This past weekend the BBC played a lengthy interview with ex-Supreme Court Justice Sandra Day O'Conner. In the interview with BBC-radio, O'Conner shared that the glass ceiling for women had been extremely high in the legal professions of mid-20th Century USA.
O'Conner related the fact that for many months after her graduation from the law school Stanford University, she had received no job offers.
Women were just not being hired at that junction in U.S history. The only direct offer of employment which O'Conner received in California that first year was to work as a legal secretary. (Naturally, she turned that offer down.)
It was 1949 when she had entered Stanford University. Many men had come home from WWII and with the GI Bill in hand were able to study for the first time in their lives. It was a decade when women made up only 1% of all law school students studying in the entire USA.
In desperation, and just prior to her wedding day--near the end of that same year of her graduation--, O'Conner finally wrote a distant county official who had once indicated that if he ever received more cash from his country supervisor, he would consider hiring her.
In the letter to this particular county attorney, O'Conner explained that she was volunteering to work for the man's department for free--and even humbly sit at a desk next to his secretary in front of his own office for a many months until his department could at some future time have more moneys allocated by the county where he worked in order to eventually pay her a salary.
That county attorney agreed.
Luckily, after only three or four months, that particular county official was promoted to another higher post, whereby he had more input into the county's budget.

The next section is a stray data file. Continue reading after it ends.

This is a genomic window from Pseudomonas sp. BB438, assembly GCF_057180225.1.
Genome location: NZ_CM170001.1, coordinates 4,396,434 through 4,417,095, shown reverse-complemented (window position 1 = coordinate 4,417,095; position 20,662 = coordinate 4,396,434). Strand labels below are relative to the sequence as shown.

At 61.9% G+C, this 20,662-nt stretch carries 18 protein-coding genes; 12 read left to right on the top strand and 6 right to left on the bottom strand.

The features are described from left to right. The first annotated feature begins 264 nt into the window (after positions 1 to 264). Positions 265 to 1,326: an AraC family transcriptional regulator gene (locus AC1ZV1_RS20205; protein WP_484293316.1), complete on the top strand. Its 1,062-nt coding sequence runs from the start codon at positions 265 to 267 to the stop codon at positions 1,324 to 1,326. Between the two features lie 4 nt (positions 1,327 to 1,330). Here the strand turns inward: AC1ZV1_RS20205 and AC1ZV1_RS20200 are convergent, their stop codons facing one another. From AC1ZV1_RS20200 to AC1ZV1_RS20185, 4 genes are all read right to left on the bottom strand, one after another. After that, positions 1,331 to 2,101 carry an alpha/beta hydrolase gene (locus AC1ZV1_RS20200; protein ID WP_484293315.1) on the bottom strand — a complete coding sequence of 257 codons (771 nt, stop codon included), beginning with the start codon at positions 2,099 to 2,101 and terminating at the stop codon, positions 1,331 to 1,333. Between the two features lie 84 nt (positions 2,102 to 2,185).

That lawyer was then able to come up with cash for that legal department to finally be able to pay a salary to the young Sandra Day O'Conner for her various legal effortsWOMEN IN GULF ARAB STATES: MID-CENTURY THROUGH TODAY
The former U.S. Supreme Court Justice O'Conner's experience in America in the decade after WWII puts in clearer focus the world of women in Kuwait today-in 2007.
Around 1950, various Gulf Arab states, such as the Emirate of Sharjah in the UAE (where I used to teach), didn't even have a public school till 1954 and a school for girls followed sometime later.
The only university in the City of Sharjah, situated 10 minutes from downtown Dubai., through the end of the 1980s was a technology school.
Now there are 4 or 5 universities functioning in the Sharjah emirate. In comparison, in Kuwait, where I live now, there was no public school for boys till 1912, and it wasn't till the late 1930s that the first girl's school was opened. There was no university in Kuwait until 1965, and women weren't initially allowed to attend, but now make up the majority of students on campus.
Similarly, as Justice Sandra Day O'Conner noted during her interview with BBC, even though American women only made up 1% of the law school population in 1949, by 2007 the majority of students in America's law schools are currently women.
In short, both in the USA and in the Gulf Arab states, women's opportunities to be educated grew substantially after WWII-just as both region's economies grew.2007 SURVEY OF WOMEN IN KUWAITI UNIVERSITIES
Roxanne Issurdatt recently published in a Kuwaiti weekend newspaper, the FRIDAY TIMES, an article entitled "What a Kuwaiti Girl Really Wants".